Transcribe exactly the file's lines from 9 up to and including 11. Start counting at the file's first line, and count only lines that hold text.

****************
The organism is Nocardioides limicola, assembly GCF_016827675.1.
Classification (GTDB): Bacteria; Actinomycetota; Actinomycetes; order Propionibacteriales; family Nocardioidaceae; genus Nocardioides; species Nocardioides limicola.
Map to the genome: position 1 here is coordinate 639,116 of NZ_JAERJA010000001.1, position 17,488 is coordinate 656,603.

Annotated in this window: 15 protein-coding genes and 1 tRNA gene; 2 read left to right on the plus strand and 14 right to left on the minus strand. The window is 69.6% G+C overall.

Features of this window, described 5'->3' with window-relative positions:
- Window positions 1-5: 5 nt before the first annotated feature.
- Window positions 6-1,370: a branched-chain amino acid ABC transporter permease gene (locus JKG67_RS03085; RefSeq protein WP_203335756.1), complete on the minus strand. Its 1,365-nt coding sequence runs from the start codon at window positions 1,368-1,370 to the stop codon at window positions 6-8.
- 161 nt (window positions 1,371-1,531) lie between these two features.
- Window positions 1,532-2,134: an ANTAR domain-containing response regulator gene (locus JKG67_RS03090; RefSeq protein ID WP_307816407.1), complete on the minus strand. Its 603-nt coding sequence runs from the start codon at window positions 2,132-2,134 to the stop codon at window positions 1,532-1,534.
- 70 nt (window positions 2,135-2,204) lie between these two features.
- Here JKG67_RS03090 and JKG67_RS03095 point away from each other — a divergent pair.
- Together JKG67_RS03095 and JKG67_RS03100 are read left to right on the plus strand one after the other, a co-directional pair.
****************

- Window positions 1,532-2,134: an ANTAR domain-containing response regulator gene (locus JKG67_RS03090; RefSeq protein ID WP_307816407.1), complete on the minus strand. Its 603-nt coding sequence runs from the start codon at window positions 2,132-2,134 to the stop codon at window positions 1,532-1,534.
- 70 nt (window positions 2,135-2,204) lie between these two features.
- Here JKG67_RS03090 and JKG67_RS03095 point away from each other — a divergent pair.